“When the stakes are this high, many things are possible.”
— Chrisjen Avasarala (Shohreh Aghdashloo)
With Feb. 22’s “Home,” the creative team behind SyFy’s “The Expanse” pulled a literal fast one on us, more or less wrapping up the Eros Invasion arc — and in the process, saying goodbye to Detective Miller (Thomas Jane) and Julie Mao (Florence Faivre) — much earlier than anticipated.
The execution (pun intended) of that arc’s conclusion was an almost perfect balance between apocalyptically epic and emotionally specific, with the Rocinante’s four-chambered heart of a crew beating out some real hope for humanity — even as the sentient protomolecule threatened to take the whole solar system down around them… And only the show’s dogged refusal to make Julie Mao anything more than Miller’s object of imaginary obsession flashing as its weak spot. (We have slight hope, still — but ghosts are tricky things, aren’t they?)
The timing of it, though — half a season sooner than readers, who realized last year the first book would be split into two seasons, expected — was genius. And considering how much energy they came back with this week, jumping into new arcs and a changed world, completely welcome. There’s a reason the episode’s titled “Paradigm Shift,” and it’s not just the invention of the Epstein Drive.
We knew, between the lovely, early additions of Chrisjen in Season 1 and Bobbie (Frankie Adams) at the start of this one, that the show was going to be manipulating major elements of the source material in the process of adaptation — that they did the same with the very framework of the series doesn’t just make sense, but reveals a smart savvy: It would be easy enough to stretch the last act of “Leviathan Wakes” through five more episodes, to wrap more naturally at the end of the season and surprise us with wonderful new material like what we’ve been seeing from Bobbie and her team on Mars.
Instead, the show speeds things up, slamming Miller, Julie, and proto-Eros down into Venus, and shooting the story forward to the second book — which, of course, they have already started manipulating away from the source material: Specifically in Bobbie’s arc, in which the powers behind her team’s massacre on Ganymede remain hidden until the last possible second, and this episode, in the show’s entire timeline.
In a charming, high-stakes riff on the classic sci-fi lonely-astronaut trope recapitulated most recently by “The Martian,” we spend half the episode this week beside scientist Solomon Epstein (the very welcome Sam Huntington, of “Veronica Mars” and SyFy’s own “Being Human”), as 137 years ago he accidentally invents the hyperdrive technology that allowed Mars to break away all those years ago.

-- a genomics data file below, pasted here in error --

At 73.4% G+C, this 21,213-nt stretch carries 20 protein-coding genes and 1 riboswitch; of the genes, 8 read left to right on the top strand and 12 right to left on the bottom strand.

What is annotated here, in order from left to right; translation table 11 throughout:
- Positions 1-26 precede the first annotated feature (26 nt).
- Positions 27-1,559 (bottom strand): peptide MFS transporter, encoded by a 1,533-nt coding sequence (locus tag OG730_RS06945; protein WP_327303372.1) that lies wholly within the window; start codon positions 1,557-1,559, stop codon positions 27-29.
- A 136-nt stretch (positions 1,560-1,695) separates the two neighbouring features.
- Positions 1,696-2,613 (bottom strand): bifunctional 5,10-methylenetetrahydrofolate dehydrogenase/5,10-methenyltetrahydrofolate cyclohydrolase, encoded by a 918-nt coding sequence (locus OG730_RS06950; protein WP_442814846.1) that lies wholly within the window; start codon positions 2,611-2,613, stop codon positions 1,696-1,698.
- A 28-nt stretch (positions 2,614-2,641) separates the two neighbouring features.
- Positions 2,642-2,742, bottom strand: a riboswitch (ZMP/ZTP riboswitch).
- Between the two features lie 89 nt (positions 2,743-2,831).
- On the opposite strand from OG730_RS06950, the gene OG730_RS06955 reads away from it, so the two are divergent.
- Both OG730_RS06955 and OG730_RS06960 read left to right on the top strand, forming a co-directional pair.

What’s going on? What’s coming? Who knows!!! It’s fantastic.
It’s also the point: just because that crash into Venus was the end of the first book, doesn’t mean it was the only ending available, or even an ending at all. In the real world, any one thing can feel like an ending — but not a single one will stop time. Just ask Solomon Epstein: The story keeps going no matter what the ballot box/shot clock/Twitter timeline says.
On “The Expanse,” this plays out in the fact that, no matter how final Eros’ dive into Venus felt, or Earth’s 100+ nuclear warheads felt, neither was final: Their threats still remain, and peace is still a fantasy: As far as the warheads, Fred Johnson (Chad L. Coleman) finally finds a way to lead the OPA to possible victory — by living up to his piratical reputation. And as for the protomolecule…
Well, first of all, we have no idea what trouble it might make on Venus — just because it smashed through the planet’s atmosphere doesn’t mean it blew itself to smithereens (which, even if it did, Miller already pointed out was no sure path to safety). And secondly, of course, there’s the matter of the Roci’s secretly stashed second sample, waiting patiently all this time to resume its place at the center of the crew’s collective identity battle — and left ultimately the secret stash of Naomi (Dominique Tipper) alone, after her buried Belter loyalty pushes her to surreptitiously ignore the group’s vote — to send it into the Sun — and tricks the ship’s computer to make it seem like she’s done just that.
How will that play out — especially once Holden (Stephen Strait) cottons on? Who knows, but we trust it will be great. For a show that started with strong characters and beautiful moments, it’s quickly become a great deal more — and this latest jump into the structural fray just proves the show thinks it’s found a way to make all but the most focused nitpickers happy. All we ask is that we get to see Solomon again before it’s done.
“The Expanse” airs Wednesdays at 10 p.m. ET/PT on Syfy.